Traugott Bromme sought to further German immigration to the United States both as a public advocate and as an entrepreneurial author and book seller. Realizing that there was a market for guides that German immigrants could use to help orient themselves in their adopted land, he leveraged the first-hand knowledge that he had acquired living and traveling throughout North America, and his general knowledge of the region acquired through other sources, to provide a valuable service to Germans who were trying to escape poor economic or political circumstances in their homeland.
The first half of the nineteenth century saw large migrations to the United States from Europe – primarily from Germany and Ireland. Most American immigrants – and perspective immigrants – needed information on the geography, history, and culture of their new adopted home. Traugott Bromme (born December 3, 1802, in Anger, Electorate of Saxony; died September 4, 1866, in Stuttgart, Kingdom of Württemberg), a writer of handbooks for German immigrants, had traveled to the U.S. and was aware that the new arrivals from his homeland were at a loss regarding where and how to begin their new lives. He realized that there was a market for guides that German immigrants could use to help orient themselves in their adopted land and sought to meet the demand. Though Bromme wrote a prolific number of books about America, he quickly faded into obscurity after his 1866 death as other German travel writers supplanted him as the main source of information for German-language immigrants. Thus, Bromme is probably one of the most forgotten authors who wrote about the United States.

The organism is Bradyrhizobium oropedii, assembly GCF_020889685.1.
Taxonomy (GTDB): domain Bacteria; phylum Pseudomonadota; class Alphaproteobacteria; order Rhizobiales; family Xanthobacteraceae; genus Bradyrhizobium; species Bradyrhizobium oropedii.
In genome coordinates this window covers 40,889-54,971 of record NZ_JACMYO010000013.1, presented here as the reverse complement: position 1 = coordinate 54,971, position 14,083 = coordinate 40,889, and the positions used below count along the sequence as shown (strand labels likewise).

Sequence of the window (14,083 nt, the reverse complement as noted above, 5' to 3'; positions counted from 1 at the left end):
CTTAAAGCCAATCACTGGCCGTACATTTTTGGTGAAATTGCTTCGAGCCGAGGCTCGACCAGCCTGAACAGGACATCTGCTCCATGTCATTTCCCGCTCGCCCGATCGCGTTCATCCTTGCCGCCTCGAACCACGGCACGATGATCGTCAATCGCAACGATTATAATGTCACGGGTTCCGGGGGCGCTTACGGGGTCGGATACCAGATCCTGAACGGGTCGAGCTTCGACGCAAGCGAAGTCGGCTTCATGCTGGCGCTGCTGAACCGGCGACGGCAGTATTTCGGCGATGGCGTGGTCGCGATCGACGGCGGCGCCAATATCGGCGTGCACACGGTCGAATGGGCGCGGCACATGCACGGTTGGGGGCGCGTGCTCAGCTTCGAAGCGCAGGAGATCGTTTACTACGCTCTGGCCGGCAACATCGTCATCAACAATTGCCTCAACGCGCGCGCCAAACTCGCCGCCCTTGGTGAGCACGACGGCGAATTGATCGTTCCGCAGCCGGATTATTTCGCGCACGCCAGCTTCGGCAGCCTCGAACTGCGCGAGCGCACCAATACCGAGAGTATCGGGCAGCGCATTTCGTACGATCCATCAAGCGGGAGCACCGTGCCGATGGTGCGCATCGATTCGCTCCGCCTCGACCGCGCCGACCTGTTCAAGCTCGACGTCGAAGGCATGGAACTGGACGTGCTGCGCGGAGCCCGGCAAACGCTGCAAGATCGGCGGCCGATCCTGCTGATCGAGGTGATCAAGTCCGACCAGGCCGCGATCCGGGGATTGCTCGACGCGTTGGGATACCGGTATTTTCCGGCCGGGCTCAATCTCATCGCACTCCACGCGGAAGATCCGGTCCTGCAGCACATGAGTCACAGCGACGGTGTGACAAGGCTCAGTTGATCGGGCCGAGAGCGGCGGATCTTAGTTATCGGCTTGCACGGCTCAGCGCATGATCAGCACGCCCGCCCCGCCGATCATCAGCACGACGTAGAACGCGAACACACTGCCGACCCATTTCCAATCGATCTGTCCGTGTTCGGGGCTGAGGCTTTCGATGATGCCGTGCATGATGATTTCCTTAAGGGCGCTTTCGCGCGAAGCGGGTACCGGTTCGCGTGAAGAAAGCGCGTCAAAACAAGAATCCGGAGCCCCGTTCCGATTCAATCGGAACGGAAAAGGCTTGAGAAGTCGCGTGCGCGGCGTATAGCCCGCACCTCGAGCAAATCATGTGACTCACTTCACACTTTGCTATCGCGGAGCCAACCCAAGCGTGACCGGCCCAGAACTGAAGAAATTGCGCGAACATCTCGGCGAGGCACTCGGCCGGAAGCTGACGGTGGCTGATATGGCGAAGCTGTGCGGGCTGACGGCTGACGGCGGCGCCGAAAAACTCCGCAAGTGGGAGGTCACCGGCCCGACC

Simon Traugott Bromme was born on December 3, 1802, in Anger, near Leipzig in the Electorate of Saxony, which would become part of a unified Germany in 1871. He died at the age of 63 on September 4, 1866, in Stuttgart. Though Bromme wrote numerous books he is a nearly forgotten man. TheAllgemeine Deutsche Biographie states only his dates of birth and death and that he “compiled many geographical and emigration writings, travel guides and handbooks. The titles in the Kaiser’s Book Lexicon take up a long column; he is best known for his atlas to [geographer, naturalist, and explorer Alexander von] Humboldt’s Kosmos.”